Your question is a good question but somewhat difficult to answer due
to the fact that there is no one burnout cycle that will work for
every situation. Oven size, wax type (or plastic type), oven
packing, part thickness/volume, and plaster type can all be factors
that will influence the optimal burnout cycle.
As for the worry about the flask cooling when it is removed from the
oven, this may not be the most important factor. The flask takes a
while to cool. Even though it has been out of the oven for several
minutes, the core of the flask will have seen very little cooling.
The steel liner will cool faster than the plaster. The plaster is a
good insulator for keeping the core of the flask hot. In addition,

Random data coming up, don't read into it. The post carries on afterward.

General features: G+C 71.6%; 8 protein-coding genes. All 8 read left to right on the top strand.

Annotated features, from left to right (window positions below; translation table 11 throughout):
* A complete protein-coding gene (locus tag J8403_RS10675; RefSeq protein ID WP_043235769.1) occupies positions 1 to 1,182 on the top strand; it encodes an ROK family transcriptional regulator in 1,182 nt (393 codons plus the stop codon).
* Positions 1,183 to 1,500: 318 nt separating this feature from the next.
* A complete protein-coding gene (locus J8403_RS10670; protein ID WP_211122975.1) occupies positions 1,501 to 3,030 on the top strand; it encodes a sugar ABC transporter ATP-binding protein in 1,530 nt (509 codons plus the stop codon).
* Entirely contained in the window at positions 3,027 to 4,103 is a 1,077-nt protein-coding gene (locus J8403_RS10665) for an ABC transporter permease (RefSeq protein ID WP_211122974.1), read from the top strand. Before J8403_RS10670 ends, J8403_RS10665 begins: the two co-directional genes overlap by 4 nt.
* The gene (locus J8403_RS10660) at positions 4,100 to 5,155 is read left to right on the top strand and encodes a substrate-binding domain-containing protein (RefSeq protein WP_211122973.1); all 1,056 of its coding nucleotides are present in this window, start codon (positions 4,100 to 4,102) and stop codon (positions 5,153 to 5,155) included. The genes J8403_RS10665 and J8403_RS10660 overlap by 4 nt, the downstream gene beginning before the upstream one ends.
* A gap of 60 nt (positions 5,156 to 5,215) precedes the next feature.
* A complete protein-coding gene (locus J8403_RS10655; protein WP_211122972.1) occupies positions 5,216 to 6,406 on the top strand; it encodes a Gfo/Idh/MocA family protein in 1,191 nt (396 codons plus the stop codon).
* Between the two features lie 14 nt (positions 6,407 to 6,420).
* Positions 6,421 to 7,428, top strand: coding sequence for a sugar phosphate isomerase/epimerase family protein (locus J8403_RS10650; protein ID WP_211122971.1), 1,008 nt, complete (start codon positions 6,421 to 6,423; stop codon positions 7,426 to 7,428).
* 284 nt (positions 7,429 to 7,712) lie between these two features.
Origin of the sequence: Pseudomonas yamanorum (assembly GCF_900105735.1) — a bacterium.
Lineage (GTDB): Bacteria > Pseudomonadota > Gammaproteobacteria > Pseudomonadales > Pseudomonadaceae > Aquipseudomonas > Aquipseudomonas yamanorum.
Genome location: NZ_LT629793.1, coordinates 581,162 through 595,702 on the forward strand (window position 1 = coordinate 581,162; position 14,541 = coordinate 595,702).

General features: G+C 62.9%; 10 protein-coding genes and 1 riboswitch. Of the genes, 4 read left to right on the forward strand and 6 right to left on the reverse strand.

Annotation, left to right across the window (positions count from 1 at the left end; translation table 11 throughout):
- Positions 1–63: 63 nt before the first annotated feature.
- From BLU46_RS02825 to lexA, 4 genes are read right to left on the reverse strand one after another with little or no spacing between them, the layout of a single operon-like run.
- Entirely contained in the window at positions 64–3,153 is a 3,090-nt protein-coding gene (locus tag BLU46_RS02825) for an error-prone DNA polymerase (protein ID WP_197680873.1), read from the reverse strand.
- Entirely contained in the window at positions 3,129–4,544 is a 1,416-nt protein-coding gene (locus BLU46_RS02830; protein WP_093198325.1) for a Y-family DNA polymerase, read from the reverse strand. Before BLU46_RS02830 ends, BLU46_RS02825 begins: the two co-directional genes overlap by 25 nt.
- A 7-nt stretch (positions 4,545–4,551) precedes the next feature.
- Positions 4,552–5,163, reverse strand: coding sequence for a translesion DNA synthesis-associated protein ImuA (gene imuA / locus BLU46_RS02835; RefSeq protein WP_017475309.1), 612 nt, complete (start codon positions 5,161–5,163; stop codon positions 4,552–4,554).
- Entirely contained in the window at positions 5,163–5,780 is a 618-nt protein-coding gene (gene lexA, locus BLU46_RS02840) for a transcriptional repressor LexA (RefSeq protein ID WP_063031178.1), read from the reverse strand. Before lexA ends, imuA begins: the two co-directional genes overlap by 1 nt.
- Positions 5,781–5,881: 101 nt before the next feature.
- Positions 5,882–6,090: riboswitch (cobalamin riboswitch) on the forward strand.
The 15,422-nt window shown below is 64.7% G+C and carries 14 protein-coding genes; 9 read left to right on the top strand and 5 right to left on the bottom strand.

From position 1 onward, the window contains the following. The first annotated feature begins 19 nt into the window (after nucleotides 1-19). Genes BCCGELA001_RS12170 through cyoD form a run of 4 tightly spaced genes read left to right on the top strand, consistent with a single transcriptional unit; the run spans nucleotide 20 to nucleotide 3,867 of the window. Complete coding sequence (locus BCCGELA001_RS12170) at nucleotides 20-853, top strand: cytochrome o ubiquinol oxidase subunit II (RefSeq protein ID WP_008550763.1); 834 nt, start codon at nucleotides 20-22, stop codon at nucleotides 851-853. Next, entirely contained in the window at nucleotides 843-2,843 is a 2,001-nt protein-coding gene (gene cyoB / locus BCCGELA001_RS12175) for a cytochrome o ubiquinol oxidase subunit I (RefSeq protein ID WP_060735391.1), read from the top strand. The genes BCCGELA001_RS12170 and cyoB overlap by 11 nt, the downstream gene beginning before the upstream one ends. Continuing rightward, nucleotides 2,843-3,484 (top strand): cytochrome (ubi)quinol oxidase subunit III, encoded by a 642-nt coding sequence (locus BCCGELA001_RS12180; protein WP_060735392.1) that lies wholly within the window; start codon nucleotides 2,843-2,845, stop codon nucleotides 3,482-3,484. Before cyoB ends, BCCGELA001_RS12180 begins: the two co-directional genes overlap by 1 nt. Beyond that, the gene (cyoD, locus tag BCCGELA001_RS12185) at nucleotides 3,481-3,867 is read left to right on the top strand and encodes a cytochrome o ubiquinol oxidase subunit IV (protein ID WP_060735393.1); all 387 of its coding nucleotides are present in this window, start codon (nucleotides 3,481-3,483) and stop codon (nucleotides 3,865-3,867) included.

the felt liner material that is used to reduce plaster cracking and
make the plaster easier to remove from the flask is also an
To really answer this question to the technical level of detail that
some on this forum anticipate, thermal couples can be cast in the
plaster to monitor the temperature distribution throughout the flask.
Eddie Bell of Rio Grande/The Bell group has conducted such
measurements for other flask sizes and reported the results in the
proceedings of the Santa Fe Symposium. I do not know if he has made
measurements for the flask size of the Ti-Casting unit.